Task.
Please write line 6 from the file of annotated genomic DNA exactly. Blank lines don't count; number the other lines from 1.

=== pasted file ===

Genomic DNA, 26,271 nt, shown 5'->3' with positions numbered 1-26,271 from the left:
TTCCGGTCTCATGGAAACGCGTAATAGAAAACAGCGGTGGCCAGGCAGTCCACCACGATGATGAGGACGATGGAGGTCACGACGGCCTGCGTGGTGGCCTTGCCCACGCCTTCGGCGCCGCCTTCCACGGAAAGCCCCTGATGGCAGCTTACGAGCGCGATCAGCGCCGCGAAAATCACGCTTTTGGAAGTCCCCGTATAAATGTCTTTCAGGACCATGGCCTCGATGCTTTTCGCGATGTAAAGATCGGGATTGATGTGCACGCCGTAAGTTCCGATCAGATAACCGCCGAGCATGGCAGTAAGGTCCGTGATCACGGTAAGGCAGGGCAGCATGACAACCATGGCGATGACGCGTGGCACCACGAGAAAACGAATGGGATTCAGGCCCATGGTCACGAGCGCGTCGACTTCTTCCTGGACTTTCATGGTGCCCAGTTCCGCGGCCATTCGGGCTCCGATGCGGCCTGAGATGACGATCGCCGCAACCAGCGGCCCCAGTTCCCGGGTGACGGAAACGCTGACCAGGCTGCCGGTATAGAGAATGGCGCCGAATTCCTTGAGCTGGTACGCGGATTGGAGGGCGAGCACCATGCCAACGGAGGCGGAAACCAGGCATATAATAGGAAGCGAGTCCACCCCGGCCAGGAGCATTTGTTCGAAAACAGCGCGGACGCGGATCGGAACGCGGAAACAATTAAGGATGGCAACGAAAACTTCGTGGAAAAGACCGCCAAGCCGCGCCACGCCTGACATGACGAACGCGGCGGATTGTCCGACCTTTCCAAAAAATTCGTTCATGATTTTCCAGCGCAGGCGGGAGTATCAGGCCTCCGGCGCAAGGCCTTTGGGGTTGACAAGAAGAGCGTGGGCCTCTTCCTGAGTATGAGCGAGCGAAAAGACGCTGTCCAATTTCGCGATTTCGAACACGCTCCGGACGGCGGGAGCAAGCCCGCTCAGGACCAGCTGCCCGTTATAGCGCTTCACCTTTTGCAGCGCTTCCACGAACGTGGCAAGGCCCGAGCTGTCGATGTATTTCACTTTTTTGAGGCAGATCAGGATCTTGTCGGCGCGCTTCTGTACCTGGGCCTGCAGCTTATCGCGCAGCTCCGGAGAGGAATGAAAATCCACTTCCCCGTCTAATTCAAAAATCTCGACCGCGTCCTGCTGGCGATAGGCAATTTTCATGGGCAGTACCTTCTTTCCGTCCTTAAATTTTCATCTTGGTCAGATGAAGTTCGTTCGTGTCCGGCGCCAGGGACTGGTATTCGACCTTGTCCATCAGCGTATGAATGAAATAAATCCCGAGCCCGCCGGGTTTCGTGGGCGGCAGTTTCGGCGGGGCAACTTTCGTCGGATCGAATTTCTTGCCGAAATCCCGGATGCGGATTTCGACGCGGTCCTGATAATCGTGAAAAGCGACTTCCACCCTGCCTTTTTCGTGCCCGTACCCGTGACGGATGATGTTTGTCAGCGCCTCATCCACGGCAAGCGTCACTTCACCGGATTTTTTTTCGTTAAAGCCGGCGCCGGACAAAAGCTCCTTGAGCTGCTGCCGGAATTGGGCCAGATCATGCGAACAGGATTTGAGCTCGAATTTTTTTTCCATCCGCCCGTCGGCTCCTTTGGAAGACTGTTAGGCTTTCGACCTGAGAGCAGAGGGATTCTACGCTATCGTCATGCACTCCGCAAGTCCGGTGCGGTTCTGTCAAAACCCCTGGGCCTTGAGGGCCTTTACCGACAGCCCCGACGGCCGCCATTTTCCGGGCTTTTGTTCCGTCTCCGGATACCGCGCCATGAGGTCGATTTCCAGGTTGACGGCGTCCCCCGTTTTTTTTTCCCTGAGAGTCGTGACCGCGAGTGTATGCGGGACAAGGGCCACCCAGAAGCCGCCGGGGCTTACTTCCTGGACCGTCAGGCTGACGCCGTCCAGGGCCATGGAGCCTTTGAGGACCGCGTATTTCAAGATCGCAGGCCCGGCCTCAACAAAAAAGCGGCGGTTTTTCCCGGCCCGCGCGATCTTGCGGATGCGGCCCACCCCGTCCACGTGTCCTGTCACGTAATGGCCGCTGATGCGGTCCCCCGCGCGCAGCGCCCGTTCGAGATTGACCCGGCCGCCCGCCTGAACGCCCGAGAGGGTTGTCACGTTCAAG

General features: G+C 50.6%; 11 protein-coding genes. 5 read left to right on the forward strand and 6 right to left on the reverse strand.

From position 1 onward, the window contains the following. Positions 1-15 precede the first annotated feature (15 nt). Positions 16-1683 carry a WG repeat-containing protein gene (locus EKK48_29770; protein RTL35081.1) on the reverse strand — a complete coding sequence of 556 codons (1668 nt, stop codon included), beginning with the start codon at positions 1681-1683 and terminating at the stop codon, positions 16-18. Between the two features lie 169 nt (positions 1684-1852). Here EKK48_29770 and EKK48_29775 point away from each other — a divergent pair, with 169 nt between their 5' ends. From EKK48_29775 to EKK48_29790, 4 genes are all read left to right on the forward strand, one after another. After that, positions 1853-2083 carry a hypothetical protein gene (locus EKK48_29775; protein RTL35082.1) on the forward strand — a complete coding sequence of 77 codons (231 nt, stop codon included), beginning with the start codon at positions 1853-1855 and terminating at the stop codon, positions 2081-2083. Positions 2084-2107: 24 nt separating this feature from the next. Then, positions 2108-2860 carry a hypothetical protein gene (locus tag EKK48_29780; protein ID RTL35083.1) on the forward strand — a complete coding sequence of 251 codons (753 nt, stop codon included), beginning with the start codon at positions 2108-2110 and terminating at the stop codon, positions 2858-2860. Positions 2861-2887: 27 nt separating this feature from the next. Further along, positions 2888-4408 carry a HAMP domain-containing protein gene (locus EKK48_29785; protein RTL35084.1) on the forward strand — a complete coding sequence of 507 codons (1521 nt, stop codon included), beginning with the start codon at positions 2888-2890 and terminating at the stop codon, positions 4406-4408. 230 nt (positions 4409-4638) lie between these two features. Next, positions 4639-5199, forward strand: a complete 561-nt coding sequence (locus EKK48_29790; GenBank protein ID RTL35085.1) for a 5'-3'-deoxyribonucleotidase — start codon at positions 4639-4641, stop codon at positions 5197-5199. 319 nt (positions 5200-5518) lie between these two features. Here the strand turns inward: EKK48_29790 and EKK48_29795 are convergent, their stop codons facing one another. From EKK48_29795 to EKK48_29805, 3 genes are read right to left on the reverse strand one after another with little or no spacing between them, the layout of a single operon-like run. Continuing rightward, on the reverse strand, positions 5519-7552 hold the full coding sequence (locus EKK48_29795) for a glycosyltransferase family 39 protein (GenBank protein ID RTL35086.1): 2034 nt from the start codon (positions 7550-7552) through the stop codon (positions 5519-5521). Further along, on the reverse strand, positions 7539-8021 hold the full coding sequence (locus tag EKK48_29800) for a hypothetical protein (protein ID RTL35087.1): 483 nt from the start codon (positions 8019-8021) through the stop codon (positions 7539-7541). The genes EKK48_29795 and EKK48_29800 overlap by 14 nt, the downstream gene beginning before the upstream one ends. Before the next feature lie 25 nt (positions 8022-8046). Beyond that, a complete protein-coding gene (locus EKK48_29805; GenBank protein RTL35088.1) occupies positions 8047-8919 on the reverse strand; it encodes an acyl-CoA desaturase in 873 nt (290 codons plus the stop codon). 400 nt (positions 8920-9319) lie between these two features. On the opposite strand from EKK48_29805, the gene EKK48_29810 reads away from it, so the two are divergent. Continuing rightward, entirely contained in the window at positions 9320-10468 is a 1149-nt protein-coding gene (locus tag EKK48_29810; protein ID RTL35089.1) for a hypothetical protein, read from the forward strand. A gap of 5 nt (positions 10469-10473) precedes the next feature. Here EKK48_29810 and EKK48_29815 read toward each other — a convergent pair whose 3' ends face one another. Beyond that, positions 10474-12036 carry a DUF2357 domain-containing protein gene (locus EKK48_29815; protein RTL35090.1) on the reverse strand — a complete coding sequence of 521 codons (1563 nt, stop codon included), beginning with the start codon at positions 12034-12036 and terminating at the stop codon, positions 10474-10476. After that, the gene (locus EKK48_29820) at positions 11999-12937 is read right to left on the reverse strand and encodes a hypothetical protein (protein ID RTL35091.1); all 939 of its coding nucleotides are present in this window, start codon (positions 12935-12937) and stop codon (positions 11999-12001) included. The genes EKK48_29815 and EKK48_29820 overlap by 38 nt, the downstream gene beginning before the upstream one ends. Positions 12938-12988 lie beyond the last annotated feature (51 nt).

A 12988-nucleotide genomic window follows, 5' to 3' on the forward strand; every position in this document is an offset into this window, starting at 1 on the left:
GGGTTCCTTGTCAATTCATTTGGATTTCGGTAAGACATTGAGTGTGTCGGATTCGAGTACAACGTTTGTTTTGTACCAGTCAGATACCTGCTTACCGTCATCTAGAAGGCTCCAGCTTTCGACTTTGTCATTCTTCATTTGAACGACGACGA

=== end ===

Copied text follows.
GGGTTCCTTGTCAATTCATTTGGATTTCGGTAAGACATTGAGTGTGTCGGATTCGAGTACAACGTTTGTTTTGTACCAGTCAGATACCTGCTTACCGTCATCTAGAAGGCTCCAGCTTTCGACTTTGTCATTCTTCATTTGAACGACGACGA